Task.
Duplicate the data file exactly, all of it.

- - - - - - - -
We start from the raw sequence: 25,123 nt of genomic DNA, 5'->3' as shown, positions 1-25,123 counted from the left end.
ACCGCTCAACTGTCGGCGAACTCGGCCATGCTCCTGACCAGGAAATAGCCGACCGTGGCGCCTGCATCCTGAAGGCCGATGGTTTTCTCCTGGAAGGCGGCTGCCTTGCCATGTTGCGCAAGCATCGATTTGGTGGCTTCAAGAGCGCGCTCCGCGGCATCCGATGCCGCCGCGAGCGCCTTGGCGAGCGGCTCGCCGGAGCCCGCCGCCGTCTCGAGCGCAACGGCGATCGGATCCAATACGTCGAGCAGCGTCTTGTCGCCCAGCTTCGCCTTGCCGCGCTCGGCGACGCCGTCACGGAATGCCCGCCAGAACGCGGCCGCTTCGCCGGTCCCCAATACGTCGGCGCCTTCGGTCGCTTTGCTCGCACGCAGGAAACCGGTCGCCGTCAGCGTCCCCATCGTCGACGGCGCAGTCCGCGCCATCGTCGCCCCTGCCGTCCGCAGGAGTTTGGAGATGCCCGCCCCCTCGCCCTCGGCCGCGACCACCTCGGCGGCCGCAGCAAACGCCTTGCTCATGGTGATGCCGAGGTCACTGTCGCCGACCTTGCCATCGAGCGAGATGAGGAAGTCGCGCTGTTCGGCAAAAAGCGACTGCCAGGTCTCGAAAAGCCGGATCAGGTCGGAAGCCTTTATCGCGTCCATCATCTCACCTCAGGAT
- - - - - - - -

We start from the raw sequence: 25,123 nt of genomic DNA, 5'->3' as shown, positions 1-25,123 counted from the left end.
ACCGCTCAACTGTCGGCGAACTCGGCCATGCTCCTGACCAGGAAATAGCCGACCGTGGCGCCTGCATCCTGAAGGCCGATGGTTTTCTCCTGGAAGGCGGCTGCCTTGCCATGTTGCGCAAGCATCGATTTGGTGGCTTCAAGAGCGCGCTCCGCGGCATCCGATGCCGCCGCGAGCGCCTTGGCGAGCGGCTCGCCGGAGCCCGCCGCCGTCTCGAGCGCAACGGCGATCGGATCCAATACGTCGAGCAGCGTCTTGTCGCCCAGCTTCGCCTTGCCGCGCTCGGCGACGCCGTCACGGAATGCCCGCCAGAACGCGGCCGCTTCGCCGGTCCCCAATACGTCGGCGCCTTCGGTCGCTTTGCTCGCACGCAGGAAACCGGTCGCCGTCAGCGTCCCCATCGTCGACGGCGCAGTCCGCGCCATCGTCGCCCCTGCCGTCCGCAGGAGTTTGGAGATGCCCGCCCCCTCGCCCTCGGCCGCGACCACCTCGGCGGCCGCAGCAAACGCCTTGCTCATGGTGATGCCGAGGTCACTGTCGCCGACCTTGCCATCGAGCGAGATGAGGAAGTCGCGCTGTTCGGCAAAAAGCGACTGCCAGGTCTCGAAAAGCCGGATCAGGTCGGAAGCCTTTATCGCGTCCATCATCTCACCTCAGGAT